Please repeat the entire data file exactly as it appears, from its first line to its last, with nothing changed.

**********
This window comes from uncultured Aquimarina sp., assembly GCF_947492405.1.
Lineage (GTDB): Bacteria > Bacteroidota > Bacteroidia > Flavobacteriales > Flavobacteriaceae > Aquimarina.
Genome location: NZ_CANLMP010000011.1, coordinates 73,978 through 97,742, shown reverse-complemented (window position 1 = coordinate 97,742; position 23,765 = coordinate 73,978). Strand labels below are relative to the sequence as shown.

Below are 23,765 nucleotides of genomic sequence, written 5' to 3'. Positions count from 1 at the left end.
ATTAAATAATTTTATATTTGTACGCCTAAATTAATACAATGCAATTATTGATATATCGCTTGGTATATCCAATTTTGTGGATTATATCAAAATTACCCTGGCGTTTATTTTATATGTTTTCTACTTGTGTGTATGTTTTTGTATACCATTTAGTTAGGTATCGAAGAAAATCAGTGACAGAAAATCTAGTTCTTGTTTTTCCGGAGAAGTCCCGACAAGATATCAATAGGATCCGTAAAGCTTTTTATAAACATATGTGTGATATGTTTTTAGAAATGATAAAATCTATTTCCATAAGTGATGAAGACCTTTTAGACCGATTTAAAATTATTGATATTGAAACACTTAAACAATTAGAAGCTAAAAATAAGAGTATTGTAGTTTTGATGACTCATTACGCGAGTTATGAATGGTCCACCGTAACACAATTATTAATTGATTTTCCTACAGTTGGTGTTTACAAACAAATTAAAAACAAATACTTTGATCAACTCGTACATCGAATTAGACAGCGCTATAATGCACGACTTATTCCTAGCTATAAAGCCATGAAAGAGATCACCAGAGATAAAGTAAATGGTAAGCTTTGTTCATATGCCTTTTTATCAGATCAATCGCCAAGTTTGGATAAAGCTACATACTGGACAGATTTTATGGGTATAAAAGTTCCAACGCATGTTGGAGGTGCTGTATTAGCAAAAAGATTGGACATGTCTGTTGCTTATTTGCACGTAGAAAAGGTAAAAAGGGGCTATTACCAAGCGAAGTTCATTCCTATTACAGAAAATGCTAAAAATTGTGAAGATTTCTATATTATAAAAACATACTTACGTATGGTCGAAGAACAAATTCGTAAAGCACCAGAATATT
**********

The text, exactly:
This window comes from uncultured Aquimarina sp., assembly GCF_947492405.1.
Lineage (GTDB): Bacteria > Bacteroidota > Bacteroidia > Flavobacteriales > Flavobacteriaceae > Aquimarina.
Genome location: NZ_CANLMP010000011.1, coordinates 73,978 through 97,742, shown reverse-complemented (window position 1 = coordinate 97,742; position 23,765 = coordinate 73,978). Strand labels below are relative to the sequence as shown.

Below are 23,765 nucleotides of genomic sequence, written 5' to 3'. Positions count from 1 at the left end.
ATTAAATAATTTTATATTTGTACGCCTAAATTAATACAATGCAATTATTGATATATCGCTTGGTATATCCAATTTTGTGGATTATATCAAAATTACCCTGGCGTTTATTTTATATGTTTTCTACTTGTGTGTATGTTTTTGTATACCATTTAGTTAGGTATCGAAGAAAATCAGTGACAGAAAATCTAGTTCTTGTTTTTCCGGAGAAGTCCCGACAAGATATCAATAGGATCCGTAAAGCTTTTTATAAACATATGTGTGATATGTTTTTAGAAATGATAAAATCTATTTCCATAAGTGATGAAGACCTTTTAGACCGATTTAAAATTATTGATATTGAAACACTTAAACAATTAGAAGCTAAAAATAAGAGTATTGTAGTTTTGATGACTCATTACGCGAGTTATGAATGGTCCACCGTAACACAATTATTAATTGATTTTCCTACAGTTGGTGTTTACAAACAAATTAAAAACAAATACTTTGATCAACTCGTACATCGAATTAGACAGCGCTATAATGCACGACTTATTCCTAGCTATAAAGCCATGAAAGAGATCACCAGAGATAAAGTAAATGGTAAGCTTTGTTCATATGCCTTTTTATCAGATCAATCGCCAAGTTTGGATAAAGCTACATACTGGACAGATTTTATGGGTATAAAAGTTCCAACGCATGTTGGAGGTGCTGTATTAGCAAAAAGATTGGACATGTCTGTTGCTTATTTGCACGTAGAAAAGGTAAAAAGGGGCTATTACCAAGCGAAGTTCATTCCTATTACAGAAAATGCTAAAAATTGTGAAGATTTCTATATTATAAAAACATACTTACGTATGGTCGAAGAACAAATTCGTAAAGCACCAGAATATT